Access and collaboration ‘key to ensure community benefit’

Experts warn that some will be left behind amid rapid sector transformation 

April 20, 2021

Collaboration and equality of access will be key if universities are to ensure that all parts of society can benefit from their research, a conference heard.

Asked at the Times Higher Education Innovation & Impact Summit whether higher education institutions were a progressive force for all, Michael Crow, president of Arizona State University, answered: “Unequivocally, no.”

“Our products have become so significantly powerful and so transformative at such a rapid rate of speed, that we’re leaving behind a trail of those not benefiting from our discoveries, inventions and access to our educational opportunities,” he said.  

In terms of research, Professor Crow implied that the HE sector was still too fragmented to make a concerted push on the issues that matter. He used as an example the global problem of climate change, which he said had “shot past institutions”.

“We’re still fumbling around with hundreds of institutions and thousands of faculty where there is no cohesion,” he said. “We can’t continue to do that. We have to have egalitarian access and scale to have the outcomes, for global planetary and human health success.”

Dawn Freshwater, vice-chancellor of the University of Auckland, spoke more positively from the viewpoint of New Zealand, which has been a world leader in using evidence-based policy to tackle the Covid-19 pandemic.

"We’ve seen the rehabilitation of the value of the expert in the last 12 months,” she said. “What it’s done is help people understand the value of research universities.”

Lily Kong, president of Singapore Management University, said that institutions had to look beyond the research-related goals being pushed in Asia.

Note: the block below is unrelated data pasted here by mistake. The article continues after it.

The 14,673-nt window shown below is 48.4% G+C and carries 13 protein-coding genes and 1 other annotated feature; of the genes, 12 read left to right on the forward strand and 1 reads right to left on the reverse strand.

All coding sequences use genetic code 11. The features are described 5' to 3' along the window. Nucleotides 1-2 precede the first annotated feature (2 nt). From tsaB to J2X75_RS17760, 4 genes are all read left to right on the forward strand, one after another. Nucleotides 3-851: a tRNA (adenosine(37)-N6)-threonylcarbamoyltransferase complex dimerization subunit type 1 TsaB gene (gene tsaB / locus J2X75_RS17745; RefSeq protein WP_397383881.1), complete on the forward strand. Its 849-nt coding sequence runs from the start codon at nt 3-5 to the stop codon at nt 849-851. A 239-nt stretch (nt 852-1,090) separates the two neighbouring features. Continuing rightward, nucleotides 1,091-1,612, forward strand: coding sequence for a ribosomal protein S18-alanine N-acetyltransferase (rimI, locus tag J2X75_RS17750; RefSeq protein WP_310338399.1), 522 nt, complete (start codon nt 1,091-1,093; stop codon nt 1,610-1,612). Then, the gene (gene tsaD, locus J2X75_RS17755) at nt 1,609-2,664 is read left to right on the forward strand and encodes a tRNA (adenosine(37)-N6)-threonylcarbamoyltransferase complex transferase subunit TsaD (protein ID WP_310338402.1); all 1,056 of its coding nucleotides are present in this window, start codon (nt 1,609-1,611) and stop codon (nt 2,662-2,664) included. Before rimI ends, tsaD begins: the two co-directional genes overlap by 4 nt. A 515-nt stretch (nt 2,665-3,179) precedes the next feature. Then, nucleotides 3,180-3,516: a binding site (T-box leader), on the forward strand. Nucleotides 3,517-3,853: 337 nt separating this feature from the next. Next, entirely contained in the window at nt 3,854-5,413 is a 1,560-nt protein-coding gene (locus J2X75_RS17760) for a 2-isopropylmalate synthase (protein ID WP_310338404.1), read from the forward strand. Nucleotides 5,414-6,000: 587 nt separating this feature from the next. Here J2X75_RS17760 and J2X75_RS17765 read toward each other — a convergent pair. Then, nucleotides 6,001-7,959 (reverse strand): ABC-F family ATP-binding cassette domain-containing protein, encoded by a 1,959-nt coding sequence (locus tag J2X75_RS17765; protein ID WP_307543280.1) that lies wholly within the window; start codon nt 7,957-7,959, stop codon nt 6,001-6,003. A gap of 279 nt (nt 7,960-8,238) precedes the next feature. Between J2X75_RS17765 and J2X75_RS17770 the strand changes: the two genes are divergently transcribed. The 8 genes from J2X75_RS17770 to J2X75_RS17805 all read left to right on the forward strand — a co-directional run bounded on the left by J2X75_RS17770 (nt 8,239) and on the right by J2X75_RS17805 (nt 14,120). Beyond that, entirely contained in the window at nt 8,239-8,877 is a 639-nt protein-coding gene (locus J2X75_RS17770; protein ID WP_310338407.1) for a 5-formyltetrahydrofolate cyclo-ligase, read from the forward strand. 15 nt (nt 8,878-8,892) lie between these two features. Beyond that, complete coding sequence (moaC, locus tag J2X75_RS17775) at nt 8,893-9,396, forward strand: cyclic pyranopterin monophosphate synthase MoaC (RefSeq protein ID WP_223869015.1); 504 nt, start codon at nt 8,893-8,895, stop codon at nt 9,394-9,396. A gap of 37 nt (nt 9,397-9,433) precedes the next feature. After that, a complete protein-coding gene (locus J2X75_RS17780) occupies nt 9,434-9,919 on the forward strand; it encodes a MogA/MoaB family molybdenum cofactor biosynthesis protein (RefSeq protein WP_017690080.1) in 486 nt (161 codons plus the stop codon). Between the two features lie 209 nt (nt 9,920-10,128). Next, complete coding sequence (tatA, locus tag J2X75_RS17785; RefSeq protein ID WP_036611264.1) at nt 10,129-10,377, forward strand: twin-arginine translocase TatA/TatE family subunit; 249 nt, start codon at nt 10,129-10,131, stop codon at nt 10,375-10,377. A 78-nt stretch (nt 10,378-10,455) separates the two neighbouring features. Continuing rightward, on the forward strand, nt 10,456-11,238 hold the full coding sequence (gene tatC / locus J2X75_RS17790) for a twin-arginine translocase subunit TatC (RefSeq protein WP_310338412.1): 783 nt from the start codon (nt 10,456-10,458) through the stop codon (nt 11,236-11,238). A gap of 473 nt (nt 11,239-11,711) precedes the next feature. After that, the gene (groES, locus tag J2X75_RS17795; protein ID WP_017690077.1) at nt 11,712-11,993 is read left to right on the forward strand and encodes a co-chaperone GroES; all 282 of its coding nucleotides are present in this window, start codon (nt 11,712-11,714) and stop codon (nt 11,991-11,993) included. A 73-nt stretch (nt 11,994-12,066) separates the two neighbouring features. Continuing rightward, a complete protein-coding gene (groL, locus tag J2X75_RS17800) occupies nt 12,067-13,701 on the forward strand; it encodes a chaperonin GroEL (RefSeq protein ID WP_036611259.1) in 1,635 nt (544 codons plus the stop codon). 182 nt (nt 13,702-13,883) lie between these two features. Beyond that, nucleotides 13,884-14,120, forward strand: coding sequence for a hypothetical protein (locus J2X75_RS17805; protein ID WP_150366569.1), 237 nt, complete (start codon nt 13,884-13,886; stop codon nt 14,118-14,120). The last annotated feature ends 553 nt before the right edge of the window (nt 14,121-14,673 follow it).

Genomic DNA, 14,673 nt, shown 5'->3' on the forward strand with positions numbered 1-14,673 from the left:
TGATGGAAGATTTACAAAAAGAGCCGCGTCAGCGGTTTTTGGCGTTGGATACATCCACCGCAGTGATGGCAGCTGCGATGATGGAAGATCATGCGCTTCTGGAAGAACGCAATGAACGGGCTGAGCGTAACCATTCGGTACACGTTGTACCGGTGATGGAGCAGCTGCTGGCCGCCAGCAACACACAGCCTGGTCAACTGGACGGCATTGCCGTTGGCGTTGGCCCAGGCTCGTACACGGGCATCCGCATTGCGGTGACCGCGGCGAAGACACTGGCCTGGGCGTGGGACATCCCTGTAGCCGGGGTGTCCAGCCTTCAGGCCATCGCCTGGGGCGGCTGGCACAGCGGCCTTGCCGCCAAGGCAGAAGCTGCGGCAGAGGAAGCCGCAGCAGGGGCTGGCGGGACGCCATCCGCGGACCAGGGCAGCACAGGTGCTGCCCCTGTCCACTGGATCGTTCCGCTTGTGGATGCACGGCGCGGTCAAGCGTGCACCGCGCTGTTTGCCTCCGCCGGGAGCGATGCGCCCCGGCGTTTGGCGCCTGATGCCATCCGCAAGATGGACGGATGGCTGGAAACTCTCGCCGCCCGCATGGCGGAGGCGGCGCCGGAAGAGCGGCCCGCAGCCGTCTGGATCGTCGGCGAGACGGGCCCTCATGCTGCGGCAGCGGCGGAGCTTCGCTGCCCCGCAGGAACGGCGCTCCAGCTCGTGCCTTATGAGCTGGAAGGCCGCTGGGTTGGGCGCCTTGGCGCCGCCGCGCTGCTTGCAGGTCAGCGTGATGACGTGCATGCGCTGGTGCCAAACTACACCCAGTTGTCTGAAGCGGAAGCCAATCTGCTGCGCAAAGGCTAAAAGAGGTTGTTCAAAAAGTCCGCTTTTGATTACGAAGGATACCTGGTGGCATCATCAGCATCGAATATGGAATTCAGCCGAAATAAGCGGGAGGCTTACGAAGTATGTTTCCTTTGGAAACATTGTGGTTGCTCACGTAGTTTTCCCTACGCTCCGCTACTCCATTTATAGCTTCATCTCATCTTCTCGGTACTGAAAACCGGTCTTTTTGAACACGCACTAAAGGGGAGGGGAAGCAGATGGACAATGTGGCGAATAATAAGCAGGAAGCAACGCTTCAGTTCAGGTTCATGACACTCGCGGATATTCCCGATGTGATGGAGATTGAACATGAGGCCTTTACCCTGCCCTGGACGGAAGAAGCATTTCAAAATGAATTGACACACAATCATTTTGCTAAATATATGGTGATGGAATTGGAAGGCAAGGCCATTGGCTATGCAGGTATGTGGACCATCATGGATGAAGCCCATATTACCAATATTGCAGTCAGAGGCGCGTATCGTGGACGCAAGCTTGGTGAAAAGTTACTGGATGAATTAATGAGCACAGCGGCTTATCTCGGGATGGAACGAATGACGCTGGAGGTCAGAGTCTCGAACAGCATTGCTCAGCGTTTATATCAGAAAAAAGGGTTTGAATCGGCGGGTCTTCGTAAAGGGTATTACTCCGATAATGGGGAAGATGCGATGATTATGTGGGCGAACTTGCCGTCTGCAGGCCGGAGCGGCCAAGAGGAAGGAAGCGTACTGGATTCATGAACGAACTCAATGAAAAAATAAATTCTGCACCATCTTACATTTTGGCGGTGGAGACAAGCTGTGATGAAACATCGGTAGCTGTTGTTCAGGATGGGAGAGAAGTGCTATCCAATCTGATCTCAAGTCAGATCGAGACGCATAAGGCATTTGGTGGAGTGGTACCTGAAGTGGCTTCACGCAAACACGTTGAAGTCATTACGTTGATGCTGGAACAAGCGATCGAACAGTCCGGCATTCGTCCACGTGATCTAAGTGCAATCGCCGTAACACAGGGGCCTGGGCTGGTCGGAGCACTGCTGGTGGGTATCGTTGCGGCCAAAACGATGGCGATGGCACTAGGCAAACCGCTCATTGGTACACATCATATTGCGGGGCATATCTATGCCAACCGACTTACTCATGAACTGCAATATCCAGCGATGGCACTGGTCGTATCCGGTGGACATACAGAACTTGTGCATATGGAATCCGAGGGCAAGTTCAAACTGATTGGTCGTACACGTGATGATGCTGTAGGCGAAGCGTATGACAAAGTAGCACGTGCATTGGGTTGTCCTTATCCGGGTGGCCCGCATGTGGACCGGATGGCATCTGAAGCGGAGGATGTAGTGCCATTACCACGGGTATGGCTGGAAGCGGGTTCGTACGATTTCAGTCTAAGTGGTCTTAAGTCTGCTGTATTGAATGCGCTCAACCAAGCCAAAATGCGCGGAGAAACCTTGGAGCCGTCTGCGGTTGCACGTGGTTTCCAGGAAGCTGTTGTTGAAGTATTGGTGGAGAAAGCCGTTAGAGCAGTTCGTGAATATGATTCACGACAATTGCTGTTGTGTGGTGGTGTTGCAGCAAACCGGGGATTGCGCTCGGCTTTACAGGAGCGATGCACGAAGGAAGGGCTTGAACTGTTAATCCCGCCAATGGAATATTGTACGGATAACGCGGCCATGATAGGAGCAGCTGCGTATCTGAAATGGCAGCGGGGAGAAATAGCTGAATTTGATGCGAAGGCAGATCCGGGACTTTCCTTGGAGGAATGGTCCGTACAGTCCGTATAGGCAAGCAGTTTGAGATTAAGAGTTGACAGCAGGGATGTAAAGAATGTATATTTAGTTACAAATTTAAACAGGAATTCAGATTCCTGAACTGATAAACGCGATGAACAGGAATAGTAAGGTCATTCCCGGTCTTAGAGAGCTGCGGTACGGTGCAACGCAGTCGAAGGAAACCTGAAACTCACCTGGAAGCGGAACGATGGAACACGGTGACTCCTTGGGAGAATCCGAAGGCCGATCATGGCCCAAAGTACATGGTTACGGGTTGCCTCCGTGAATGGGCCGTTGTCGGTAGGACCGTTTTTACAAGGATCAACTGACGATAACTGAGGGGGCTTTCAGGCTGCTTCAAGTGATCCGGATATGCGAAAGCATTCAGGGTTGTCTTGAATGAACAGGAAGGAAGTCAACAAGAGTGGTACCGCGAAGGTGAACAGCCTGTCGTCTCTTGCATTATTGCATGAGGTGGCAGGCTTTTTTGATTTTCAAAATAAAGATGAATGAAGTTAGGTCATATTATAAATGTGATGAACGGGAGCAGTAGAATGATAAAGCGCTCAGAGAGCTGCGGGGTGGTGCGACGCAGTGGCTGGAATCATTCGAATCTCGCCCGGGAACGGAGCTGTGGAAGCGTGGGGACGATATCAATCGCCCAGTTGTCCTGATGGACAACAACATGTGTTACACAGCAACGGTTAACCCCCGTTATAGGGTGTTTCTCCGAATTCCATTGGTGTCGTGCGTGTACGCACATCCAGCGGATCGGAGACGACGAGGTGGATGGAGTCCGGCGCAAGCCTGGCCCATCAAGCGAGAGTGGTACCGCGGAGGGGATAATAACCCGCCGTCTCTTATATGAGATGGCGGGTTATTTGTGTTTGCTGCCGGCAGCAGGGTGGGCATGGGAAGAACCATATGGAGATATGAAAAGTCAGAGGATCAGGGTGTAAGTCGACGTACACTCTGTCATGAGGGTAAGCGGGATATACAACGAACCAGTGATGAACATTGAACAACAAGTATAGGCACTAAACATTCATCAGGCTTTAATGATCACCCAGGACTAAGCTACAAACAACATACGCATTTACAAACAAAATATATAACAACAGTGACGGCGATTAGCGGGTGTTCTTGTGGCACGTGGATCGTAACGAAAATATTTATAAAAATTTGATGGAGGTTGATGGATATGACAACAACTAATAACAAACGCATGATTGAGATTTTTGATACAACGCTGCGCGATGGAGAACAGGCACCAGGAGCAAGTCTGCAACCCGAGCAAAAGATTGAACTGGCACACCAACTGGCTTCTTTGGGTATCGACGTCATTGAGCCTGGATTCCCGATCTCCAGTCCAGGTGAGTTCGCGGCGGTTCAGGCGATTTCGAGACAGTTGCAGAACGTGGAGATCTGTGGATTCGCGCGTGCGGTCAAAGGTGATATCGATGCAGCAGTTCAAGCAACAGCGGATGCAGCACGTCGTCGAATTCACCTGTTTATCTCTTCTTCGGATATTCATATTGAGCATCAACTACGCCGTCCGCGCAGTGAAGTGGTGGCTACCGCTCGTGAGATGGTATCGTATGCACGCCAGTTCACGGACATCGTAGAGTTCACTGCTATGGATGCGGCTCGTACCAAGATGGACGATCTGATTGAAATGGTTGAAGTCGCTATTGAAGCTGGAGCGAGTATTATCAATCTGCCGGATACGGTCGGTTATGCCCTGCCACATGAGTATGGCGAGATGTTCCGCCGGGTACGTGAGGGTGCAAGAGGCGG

“The models for universities that are upheld are research-intensive universities,” she said, warning that certain types of research might be overlooked if they were not considered as worthy in the “global currency of citations.”

“The kind of work that has local impact for Asian communities can be lost in the race for a certain kind of model for university,” she said.

Professor Kong also emphasised the need for equal access to teaching and learning. “In the Asian context of massification – and a real desire to pivot to being research universities – we run the risk of doing a disservice to the larger population by excluding students from certain opportunities.”

“How can universities enrich the lives of first-generation college-goers, or those in the workforce who need upskilling?” she asked.

Suzanne Fortier, vice-chancellor of McGill University, said that inequalities were evident both locally and globally.

“There’s an upward trend in education across the world. But dig a little deeper, there are a lot of differences,” she said. “Even in our communities and cities, you see differences in the ability of people to access education. People talk about education as a ladder for social mobility – but you still need to get to that ladder.”

Professor Fortier said that the question was not so much whether universities could change the world, but whether they could “equip our students to change the world.”

To do so, “we must protect our freedom of expression, so that these things can be debated in an open way. A lot of changes are achieved by people with different views.”

Professor Freshwater added that there must be “no boundaries on imagination, curiosity, and the amusement and revelry we expect from our students and institutions.” 

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